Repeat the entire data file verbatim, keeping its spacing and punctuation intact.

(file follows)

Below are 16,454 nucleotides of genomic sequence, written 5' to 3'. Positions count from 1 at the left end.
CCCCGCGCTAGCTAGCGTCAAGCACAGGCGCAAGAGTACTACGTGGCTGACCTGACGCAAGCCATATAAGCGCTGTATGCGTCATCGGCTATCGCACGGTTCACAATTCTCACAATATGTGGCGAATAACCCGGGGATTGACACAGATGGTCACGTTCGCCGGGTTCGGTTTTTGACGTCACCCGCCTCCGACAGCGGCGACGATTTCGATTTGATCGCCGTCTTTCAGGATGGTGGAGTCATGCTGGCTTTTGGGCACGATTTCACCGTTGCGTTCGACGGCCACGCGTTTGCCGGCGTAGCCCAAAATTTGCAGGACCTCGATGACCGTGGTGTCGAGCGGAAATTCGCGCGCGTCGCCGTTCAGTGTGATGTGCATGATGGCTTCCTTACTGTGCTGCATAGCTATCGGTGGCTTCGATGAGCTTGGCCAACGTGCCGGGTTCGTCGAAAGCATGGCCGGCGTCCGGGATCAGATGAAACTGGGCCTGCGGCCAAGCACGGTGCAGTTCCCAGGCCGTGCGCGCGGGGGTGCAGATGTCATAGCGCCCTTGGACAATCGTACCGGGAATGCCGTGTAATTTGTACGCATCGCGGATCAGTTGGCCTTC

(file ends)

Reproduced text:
Below are 16,454 nucleotides of genomic sequence, written 5' to 3'. Positions count from 1 at the left end.
CCCCGCGCTAGCTAGCGTCAAGCACAGGCGCAAGAGTACTACGTGGCTGACCTGACGCAAGCCATATAAGCGCTGTATGCGTCATCGGCTATCGCACGGTTCACAATTCTCACAATATGTGGCGAATAACCCGGGGATTGACACAGATGGTCACGTTCGCCGGGTTCGGTTTTTGACGTCACCCGCCTCCGACAGCGGCGACGATTTCGATTTGATCGCCGTCTTTCAGGATGGTGGAGTCATGCTGGCTTTTGGGCACGATTTCACCGTTGCGTTCGACGGCCACGCGTTTGCCGGCGTAGCCCAAAATTTGCAGGACCTCGATGACCGTGGTGTCGAGCGGAAATTCGCGCGCGTCGCCGTTCAGTGTGATGTGCATGATGGCTTCCTTACTGTGCTGCATAGCTATCGGTGGCTTCGATGAGCTTGGCCAACGTGCCGGGTTCGTCGAAAGCATGGCCGGCGTCCGGGATCAGATGAAACTGGGCCTGCGGCCAAGCACGGTGCAGTTCCCAGGCCGTGCGCGCGGGGGTGCAGATGTCATAGCGCCCTTGGACAATCGTACCGGGAATGCCGTGTAATTTGTACGCATCGCGGATCAGTTGGCCTTC